Barrow's Goldeneye

Buoyed by our success we drove 10 minutes further up the mountain to the ski resort in the forlorn hope of bumping into Black Rosyfinch, which we knew we were doomed to fail but at least we tried. By the time we arrived at our motel in Bozeman we were all suitably tired but rather pleased with the day’s haul.

Monday, 20 June 2022

Epic USA Day 3 - Off to Idaho

Left the Salt Lake City area early doors and drove to Bear Creek Migratory Bird Reserve where a quick check of the Visitor Centre resulted in 7 Sandhill Cranes (a key target for my group), a displaying Common Yellowthroat, lots of Yellow-headed Blackbirds and a pair of Great-tailed Grackles

Yellow-headed Blackbird is pretty common around here!

Then we drove over to the auto tour loop and began with very close views of Clark’s and Western Grebes right beside us. 

Here's a good comparison of 2 Western and a single Clark's Grebe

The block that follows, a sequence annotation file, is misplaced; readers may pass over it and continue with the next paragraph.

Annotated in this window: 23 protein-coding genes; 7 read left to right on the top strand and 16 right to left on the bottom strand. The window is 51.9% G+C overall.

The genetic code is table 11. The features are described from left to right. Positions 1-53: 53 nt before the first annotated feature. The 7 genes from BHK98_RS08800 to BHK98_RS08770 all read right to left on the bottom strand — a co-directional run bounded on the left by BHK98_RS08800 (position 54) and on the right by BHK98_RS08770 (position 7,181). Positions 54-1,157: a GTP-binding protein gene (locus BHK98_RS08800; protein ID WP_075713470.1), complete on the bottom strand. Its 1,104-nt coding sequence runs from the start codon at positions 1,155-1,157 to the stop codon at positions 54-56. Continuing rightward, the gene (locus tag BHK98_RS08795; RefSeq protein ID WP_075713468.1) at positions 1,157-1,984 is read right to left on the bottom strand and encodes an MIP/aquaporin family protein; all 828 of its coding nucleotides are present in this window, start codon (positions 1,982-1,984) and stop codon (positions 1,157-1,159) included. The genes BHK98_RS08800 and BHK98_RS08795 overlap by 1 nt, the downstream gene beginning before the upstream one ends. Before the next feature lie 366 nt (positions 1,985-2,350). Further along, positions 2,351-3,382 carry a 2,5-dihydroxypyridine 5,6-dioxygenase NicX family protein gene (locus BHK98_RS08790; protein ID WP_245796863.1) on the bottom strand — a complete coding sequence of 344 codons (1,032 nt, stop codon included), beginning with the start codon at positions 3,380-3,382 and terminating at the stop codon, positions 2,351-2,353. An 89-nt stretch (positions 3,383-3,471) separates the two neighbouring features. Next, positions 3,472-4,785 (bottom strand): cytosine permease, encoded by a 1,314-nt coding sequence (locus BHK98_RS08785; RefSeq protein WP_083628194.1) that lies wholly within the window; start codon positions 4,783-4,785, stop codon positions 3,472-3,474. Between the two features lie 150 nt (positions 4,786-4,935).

Clark's Grebes

Western Grebe

On the loop, Marsh Wrens showed repeatedly along with Savannah Sparrow, Black-necked Stilts, American Avocets, Northern Harrier, American Coot, Double-crested Cormorants, American White PelicansWilson’s Phalaropes, and a very late Trumpeter Swan.

American Avocet

Cinnamon Teal

Cliff Swallows were nesting on the garage door of a large farm building

Double-crested Cormorant

Marsh Wrens were very common

Pied-billed Grebe

This Trumpeter Swan should be many hundreds of miles further north by now....

American White Pelicans

Then we drove a couple of hours into Idaho and headed up into the Albion Hills where snow was still causing the road to be closed up into the campground where I had hoped to visit. As we headed up, a roadside stop produced Orange-crowned Warbler, Mountain Bluebird, and a pair of Black-headed Grosbeaks. However, despite the closed road we nailed Cassia Crossbill easily and we also saw Mountain Chickadee, very close Red-breasted Nuthatch, Pine Siskin, Ruby-crowned Kinglet, and a Slate-coloured Junco. 

Record shot of Cassia Crossbill